Program Learning Outcomes and Assessment

Program Learning Outcomes
at the Graduate Level
Susan Bibler Coutin, Associate Dean of the Graduate Division and
Professor of Criminology, Law and Society and Anthropology
Mark Warschauer, Associate Dean and Professor, School of
Ann Van Sant, Associate Professor of English
Ruth Quinnan, Director of Academic Affairs, Graduate Division
January 2013
Why Graduate
Program Learning Outcomes (PLOs)?
o UCI underwent WASC Reaccreditation review in 2012:
o WASC has been focused on Learning Outcomes at the
undergraduate level. New focus on Graduate Outcomes and
Assessment in the WASC review process.
o Campus Response:
 In May 2011 Graduate Council developed guidelines to provide a
framework for graduate programs as they develop PLOs and
assessment mechanisms for programs to use for PLO development.
 These guidelines recognize that each program requires flexibility in
this process, as individual disciplinary objectives differ.
Campus Response (continued)
 In Fall 2011 Graduate Council and Graduate Division initiated PLO
Pilot with five academic units: Anthropology; Criminology, Law and
Society; Education; English/ and Mathematics.
 Diverse program workgroup chosen intentionally to address
differing academic needs and directions in order to help guide the
broader campus with this effort.
 Workgroup involved students and provided participants with an
opportunity to discuss how to approach PLO development related to
their discipline .
 Participants consulted with faculty in their respective programs;
some variation in program-level involvement; some convened a
faculty subcommittee while others worked with an existing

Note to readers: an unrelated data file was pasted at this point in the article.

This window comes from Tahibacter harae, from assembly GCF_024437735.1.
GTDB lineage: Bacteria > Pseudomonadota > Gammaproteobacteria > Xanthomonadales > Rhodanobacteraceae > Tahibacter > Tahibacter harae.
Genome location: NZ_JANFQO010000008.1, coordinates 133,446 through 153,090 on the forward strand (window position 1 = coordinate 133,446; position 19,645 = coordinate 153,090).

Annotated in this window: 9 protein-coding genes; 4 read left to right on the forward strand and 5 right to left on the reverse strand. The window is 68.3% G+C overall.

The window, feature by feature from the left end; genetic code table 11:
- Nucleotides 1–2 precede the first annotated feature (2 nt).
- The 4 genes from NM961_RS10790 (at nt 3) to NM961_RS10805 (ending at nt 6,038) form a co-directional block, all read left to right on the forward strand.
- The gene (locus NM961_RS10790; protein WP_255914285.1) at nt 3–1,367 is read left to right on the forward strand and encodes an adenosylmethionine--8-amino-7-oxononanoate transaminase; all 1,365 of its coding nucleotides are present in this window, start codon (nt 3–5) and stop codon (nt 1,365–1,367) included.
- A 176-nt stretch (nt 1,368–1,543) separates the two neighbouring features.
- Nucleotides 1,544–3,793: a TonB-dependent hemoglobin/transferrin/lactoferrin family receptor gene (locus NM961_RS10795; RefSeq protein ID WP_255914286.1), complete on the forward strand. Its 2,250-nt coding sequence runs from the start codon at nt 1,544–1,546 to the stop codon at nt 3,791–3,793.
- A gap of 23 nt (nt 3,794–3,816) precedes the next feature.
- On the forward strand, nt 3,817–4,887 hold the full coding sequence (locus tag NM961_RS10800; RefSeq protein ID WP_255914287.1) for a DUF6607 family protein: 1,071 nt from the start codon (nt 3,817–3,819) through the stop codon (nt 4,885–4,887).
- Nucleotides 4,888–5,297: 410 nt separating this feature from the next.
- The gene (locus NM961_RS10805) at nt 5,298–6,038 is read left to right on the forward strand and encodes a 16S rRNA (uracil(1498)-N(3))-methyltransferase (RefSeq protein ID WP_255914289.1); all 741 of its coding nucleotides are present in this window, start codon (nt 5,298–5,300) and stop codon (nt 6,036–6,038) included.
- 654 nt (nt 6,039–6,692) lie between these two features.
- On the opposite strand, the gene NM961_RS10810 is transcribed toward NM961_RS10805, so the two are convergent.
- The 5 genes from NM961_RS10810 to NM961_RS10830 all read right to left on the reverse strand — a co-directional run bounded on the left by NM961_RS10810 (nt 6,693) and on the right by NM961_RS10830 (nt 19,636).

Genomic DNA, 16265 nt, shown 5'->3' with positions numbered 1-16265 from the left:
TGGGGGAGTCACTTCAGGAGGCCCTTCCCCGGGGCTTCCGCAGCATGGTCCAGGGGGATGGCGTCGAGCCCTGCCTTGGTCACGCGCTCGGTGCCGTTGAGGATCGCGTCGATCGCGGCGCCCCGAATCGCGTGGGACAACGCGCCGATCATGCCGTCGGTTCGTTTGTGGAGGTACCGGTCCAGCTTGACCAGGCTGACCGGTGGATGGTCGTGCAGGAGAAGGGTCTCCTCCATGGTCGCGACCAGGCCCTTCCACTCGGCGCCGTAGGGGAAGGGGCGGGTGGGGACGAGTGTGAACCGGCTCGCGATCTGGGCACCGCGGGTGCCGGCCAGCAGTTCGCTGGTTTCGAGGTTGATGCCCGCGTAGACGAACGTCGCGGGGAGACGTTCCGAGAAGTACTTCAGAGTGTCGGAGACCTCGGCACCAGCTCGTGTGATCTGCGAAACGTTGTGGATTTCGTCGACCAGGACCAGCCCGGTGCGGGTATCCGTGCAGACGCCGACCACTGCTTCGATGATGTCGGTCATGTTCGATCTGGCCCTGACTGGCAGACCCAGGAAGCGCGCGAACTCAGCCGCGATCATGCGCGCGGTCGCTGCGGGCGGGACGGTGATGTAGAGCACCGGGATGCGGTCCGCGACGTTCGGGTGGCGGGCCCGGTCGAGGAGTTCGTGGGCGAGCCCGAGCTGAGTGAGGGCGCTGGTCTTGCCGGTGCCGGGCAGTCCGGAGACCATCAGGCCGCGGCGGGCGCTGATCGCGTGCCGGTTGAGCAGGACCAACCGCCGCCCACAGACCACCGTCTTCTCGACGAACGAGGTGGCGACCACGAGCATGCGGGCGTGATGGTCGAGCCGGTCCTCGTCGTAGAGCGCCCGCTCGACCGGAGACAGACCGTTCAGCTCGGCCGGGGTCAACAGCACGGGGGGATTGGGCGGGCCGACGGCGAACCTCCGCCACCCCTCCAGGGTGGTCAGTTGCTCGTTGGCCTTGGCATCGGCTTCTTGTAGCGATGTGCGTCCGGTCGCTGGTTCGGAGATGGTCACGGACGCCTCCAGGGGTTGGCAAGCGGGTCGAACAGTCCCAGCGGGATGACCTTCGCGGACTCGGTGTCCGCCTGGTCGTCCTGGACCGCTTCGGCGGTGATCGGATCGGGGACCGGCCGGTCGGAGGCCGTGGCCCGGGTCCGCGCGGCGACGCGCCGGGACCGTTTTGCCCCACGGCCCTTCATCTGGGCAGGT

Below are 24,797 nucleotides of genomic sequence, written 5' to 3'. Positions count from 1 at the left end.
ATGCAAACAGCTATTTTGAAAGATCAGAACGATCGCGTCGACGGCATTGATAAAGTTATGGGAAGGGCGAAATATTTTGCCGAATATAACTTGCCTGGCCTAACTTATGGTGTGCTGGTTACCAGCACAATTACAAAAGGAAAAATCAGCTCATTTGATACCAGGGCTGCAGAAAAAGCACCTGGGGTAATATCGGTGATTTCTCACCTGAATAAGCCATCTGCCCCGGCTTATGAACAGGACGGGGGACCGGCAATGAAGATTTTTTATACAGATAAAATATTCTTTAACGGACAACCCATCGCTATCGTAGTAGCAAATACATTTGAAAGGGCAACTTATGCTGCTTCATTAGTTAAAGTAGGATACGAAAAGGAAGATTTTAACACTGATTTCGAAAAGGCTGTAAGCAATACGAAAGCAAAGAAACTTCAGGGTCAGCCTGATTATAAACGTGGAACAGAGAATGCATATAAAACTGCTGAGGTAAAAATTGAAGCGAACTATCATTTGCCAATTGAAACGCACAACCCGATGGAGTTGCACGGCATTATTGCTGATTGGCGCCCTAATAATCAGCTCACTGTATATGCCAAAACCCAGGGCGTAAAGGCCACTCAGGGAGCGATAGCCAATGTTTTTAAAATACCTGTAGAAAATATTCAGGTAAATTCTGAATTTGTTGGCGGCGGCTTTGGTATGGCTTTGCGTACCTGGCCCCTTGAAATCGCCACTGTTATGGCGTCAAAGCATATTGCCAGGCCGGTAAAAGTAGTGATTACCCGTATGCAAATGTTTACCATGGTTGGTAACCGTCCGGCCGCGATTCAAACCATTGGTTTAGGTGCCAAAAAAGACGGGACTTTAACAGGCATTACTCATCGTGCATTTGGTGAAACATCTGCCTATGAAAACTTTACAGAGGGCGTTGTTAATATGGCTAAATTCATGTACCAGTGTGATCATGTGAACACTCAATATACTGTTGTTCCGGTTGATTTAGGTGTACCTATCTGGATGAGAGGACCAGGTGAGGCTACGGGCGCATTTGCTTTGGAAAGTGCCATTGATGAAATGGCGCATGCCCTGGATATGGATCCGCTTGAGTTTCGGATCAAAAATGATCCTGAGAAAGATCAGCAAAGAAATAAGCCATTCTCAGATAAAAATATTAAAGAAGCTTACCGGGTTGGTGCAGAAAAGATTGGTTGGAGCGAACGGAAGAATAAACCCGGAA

subcommittee or brought materials to faculty meetings for
Challenges for Workgroup:
 Lack of models to follow: although programs assess
students in many ways, there were very few examples
available. This is truly a new approach.
 Undergraduate examples were not relevant as they
are very course-focused. At the graduate level
coursework does not map to desired outcomes and
 Should PLOs measure students or programs? Ideally,
they should measure both but focus on program
success in helping students achieve program goals.
 Assessment: How to assess in meaningful ways?
• Participants found the process to be rewarding
• Graduate student participation was also very
• All five programs successfully developed PLOs
and assessment mechanisms and plans
• The PLOs are intended to be “living documents”
that will undergo revisions and adjustments
• The campus is committed to the sustainability of
program learning outcomes and assessment, and
these will ultimately be incorporated into the
formal Program Review process.
Going Forward
o Graduate Council notified Deans in S2012 that all graduate
programs (Ph.D. and Master’s) must develop PLOs and
assessment goals over the next two academic years.
o Schools submitted plans for PLO development to Graduate
Council in October 2012. All programs must have PLOs and
assessment mechanisms by June 2014.
o During 2012-2013 the pilot programs chose 2 or 3 PLOs that
they will be assessing . Not advisable or feasible to assess all
PLOs at one time; be realistic with plans and goals.
o Assessment results will identify which program aspects to
improve or change.
o Goal: Translate results into sustainable way to enhance
student success. Develop a structure for ongoing
assessment, informed and targeted resource allocations, and
future improvements.
Pilot Participant Experiences
• How have your colleagues been involved and what
attitudes did they have?
• How have your students been involved?
• How was it helpful to be part of a working group and
to collaborate with other departments?
• How did you develop the PLOs?
• What are your current plans to assess PLOs? Describe
where you are in the process
• Do you have tips and suggestions for others?
• What challenges were encountered?
 How should we move forward?
 What resources are needed/desired for
this effort?
• Helpful links:
• Website?
• Other?

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